The USDA has released an extensive report today that details the impact of global warming on our food security. In the report, entitled Climate Change, Global Food Security, and the U.S. Food System, the USDA hypothesizes and strongly warns that climate change will severely impact food availability, access, utilization, and the stability of each of these over time.
According to the new report, climate risks to food security are greatest for poor populations and in tropical regions. But that does not mean the United States won’t be severely affected by these changes: Types and cost of foods available for import will shift, as well as the balance between supply and demand of certain agricultural products. Beyond simply agricultural impact, processing, storage, transportation, and food consumption habits will have to change as a result of rising global temperatures.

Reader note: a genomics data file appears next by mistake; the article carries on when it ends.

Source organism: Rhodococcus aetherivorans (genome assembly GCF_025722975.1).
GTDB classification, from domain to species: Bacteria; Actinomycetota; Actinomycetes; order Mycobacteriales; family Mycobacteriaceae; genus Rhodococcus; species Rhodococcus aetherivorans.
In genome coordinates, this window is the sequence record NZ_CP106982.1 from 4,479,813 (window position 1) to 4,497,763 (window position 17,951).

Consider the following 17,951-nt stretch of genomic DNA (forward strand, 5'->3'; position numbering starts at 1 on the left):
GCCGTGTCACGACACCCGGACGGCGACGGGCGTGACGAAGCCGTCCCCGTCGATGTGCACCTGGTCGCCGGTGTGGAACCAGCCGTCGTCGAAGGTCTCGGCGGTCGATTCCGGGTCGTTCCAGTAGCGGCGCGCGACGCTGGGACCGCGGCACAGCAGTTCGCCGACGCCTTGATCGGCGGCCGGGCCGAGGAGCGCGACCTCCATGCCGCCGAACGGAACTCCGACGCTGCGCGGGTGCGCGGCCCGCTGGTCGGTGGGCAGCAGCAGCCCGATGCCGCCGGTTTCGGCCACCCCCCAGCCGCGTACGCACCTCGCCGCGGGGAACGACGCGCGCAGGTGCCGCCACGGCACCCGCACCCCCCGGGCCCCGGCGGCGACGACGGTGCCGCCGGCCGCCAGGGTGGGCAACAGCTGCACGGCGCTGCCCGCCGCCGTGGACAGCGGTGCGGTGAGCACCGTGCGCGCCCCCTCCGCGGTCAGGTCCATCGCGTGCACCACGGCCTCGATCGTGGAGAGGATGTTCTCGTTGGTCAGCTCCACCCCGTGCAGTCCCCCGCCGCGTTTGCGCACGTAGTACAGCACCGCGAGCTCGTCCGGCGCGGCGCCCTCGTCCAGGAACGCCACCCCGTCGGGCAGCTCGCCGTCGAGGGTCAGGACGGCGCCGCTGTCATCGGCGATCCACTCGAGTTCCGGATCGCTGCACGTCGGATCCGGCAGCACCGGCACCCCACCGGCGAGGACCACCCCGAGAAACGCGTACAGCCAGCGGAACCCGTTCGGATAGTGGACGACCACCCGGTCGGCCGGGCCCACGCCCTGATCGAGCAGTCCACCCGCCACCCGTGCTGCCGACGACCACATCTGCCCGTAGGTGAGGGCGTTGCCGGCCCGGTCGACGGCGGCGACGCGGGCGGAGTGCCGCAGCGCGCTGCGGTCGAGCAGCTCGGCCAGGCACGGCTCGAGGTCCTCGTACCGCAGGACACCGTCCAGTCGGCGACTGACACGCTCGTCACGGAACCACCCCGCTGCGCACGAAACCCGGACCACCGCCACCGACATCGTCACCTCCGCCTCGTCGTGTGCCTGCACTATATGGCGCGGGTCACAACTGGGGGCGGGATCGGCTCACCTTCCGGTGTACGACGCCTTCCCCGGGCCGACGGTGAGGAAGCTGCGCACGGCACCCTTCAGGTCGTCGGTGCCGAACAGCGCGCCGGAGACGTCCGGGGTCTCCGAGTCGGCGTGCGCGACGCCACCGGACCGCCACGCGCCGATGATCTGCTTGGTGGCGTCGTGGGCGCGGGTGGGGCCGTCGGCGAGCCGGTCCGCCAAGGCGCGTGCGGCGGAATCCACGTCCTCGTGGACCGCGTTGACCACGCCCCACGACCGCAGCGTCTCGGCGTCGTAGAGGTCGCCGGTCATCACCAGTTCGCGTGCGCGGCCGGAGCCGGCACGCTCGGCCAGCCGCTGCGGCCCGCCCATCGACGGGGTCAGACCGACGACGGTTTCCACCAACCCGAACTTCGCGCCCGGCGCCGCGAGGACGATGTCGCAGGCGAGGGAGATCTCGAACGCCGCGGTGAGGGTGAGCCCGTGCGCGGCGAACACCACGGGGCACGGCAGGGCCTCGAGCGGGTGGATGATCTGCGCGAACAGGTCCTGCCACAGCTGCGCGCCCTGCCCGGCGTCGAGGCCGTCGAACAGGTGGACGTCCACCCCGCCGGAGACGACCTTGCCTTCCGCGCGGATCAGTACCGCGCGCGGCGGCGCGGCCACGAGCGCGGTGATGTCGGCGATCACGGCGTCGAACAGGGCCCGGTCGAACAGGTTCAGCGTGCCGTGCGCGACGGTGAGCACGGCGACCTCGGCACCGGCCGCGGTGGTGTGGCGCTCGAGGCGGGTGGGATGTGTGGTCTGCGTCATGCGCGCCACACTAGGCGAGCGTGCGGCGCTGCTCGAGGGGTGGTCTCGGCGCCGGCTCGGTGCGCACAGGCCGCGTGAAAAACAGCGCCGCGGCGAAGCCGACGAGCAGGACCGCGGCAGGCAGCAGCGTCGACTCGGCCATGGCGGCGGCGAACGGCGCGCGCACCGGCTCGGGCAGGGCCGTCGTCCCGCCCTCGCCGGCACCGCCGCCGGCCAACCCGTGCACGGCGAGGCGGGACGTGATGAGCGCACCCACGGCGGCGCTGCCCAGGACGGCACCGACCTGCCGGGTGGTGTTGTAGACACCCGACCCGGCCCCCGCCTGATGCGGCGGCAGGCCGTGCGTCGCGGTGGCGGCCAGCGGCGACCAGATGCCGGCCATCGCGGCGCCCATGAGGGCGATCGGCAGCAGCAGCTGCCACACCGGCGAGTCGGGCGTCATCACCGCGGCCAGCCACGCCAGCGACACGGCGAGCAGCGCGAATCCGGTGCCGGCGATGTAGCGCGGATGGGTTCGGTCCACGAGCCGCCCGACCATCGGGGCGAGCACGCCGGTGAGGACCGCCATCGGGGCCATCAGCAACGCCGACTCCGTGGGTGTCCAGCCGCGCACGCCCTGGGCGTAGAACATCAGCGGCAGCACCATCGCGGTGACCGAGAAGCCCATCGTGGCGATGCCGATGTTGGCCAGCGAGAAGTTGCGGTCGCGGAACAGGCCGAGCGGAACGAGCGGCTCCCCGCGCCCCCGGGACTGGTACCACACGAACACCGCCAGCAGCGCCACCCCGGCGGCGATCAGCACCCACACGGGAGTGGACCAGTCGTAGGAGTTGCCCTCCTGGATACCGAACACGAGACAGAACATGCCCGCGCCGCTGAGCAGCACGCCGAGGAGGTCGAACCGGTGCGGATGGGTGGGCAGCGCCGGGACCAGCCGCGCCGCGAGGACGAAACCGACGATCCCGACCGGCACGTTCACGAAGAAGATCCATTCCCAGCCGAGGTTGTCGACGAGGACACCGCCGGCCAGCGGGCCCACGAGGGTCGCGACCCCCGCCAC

"The report found that climate change is likely to cause disruptions in food production and a decrease in food safety, which in turn leads to local availability limitations and increases in food prices, with these risks greatest for the global poor and in tropical regions," said Dr. John Holdren, assistant to the president of science and technology and director of the White House Office of Science and Technology Policy. "Accurately identifying needs and vulnerabilities, and effectively targeting adaptive practices and technologies across the full scope of the food system, are central to improving global food security in a changing climate."
In other words, our food production and consumption systems need to adapt to climate changes before we become vulnerable to low-yield. Actions like reducing food waste and carbon emissions could have a great effect on food security in the future.